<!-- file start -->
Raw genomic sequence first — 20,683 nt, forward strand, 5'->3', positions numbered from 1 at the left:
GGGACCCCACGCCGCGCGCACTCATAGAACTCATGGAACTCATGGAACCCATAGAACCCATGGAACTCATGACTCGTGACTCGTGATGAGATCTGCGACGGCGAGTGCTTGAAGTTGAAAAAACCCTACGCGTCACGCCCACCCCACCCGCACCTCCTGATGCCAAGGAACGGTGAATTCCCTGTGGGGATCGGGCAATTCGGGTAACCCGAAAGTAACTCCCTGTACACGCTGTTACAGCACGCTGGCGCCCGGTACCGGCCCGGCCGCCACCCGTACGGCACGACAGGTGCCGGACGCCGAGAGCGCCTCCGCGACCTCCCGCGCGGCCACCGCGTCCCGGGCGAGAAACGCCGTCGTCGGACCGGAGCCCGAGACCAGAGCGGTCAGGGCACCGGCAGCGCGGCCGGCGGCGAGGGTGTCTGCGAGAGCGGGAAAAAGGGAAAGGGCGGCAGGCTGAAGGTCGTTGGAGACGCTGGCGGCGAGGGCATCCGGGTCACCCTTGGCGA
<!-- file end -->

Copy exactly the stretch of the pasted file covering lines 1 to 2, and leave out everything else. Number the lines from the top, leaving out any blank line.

Raw genomic sequence first — 20,683 nt, forward strand, 5'->3', positions numbered from 1 at the left:
GGGACCCCACGCCGCGCGCACTCATAGAACTCATGGAACTCATGGAACCCATAGAACCCATGGAACTCATGACTCGTGACTCGTGATGAGATCTGCGACGGCGAGTGCTTGAAGTTGAAAAAACCCTACGCGTCACGCCCACCCCACCCGCACCTCCTGATGCCAAGGAACGGTGAATTCCCTGTGGGGATCGGGCAATTCGGGTAACCCGAAAGTAACTCCCTGTACACGCTGTTACAGCACGCTGGCGCCCGGTACCGGCCCGGCCGCCACCCGTACGGCACGACAGGTGCCGGACGCCGAGAGCGCCTCCGCGACCTCCCGCGCGGCCACCGCGTCCCGGGCGAGAAACGCCGTCGTCGGACCGGAGCCCGAGACCAGAGCGGTCAGGGCACCGGCAGCGCGGCCGGCGGCGAGGGTGTCTGCGAGAGCGGGAAAAAGGGAAAGGGCGGCAGGCTGAAGGTCGTTGGAGACGCTGGCGGCGAGGGCATCCGGGTCACCCTTGGCGA